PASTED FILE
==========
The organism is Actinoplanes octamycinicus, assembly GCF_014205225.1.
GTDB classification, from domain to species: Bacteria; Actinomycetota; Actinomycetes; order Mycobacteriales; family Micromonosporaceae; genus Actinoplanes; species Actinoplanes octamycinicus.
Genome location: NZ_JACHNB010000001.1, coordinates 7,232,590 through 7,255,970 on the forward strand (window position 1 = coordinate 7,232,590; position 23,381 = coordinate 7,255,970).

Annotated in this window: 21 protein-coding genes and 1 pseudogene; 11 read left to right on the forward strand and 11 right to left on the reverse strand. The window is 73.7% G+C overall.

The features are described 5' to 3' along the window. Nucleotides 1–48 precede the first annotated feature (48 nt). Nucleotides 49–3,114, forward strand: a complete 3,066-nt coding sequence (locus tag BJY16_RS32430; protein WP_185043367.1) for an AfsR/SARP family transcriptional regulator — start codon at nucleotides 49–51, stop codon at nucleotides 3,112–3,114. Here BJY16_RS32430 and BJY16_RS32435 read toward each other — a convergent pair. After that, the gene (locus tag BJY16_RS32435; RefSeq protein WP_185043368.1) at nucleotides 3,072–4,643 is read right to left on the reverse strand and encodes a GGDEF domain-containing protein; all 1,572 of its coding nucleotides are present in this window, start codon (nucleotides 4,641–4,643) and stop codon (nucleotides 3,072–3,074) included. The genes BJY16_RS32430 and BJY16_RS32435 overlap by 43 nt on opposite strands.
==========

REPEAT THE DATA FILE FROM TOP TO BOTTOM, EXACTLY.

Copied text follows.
The organism is Actinoplanes octamycinicus, assembly GCF_014205225.1.
GTDB classification, from domain to species: Bacteria; Actinomycetota; Actinomycetes; order Mycobacteriales; family Micromonosporaceae; genus Actinoplanes; species Actinoplanes octamycinicus.
Genome location: NZ_JACHNB010000001.1, coordinates 7,232,590 through 7,255,970 on the forward strand (window position 1 = coordinate 7,232,590; position 23,381 = coordinate 7,255,970).

Annotated in this window: 21 protein-coding genes and 1 pseudogene; 11 read left to right on the forward strand and 11 right to left on the reverse strand. The window is 73.7% G+C overall.

The features are described 5' to 3' along the window. Nucleotides 1–48 precede the first annotated feature (48 nt). Nucleotides 49–3,114, forward strand: a complete 3,066-nt coding sequence (locus tag BJY16_RS32430; protein WP_185043367.1) for an AfsR/SARP family transcriptional regulator — start codon at nucleotides 49–51, stop codon at nucleotides 3,112–3,114. Here BJY16_RS32430 and BJY16_RS32435 read toward each other — a convergent pair. After that, the gene (locus tag BJY16_RS32435; RefSeq protein WP_185043368.1) at nucleotides 3,072–4,643 is read right to left on the reverse strand and encodes a GGDEF domain-containing protein; all 1,572 of its coding nucleotides are present in this window, start codon (nucleotides 4,641–4,643) and stop codon (nucleotides 3,072–3,074) included. The genes BJY16_RS32430 and BJY16_RS32435 overlap by 43 nt on opposite strands.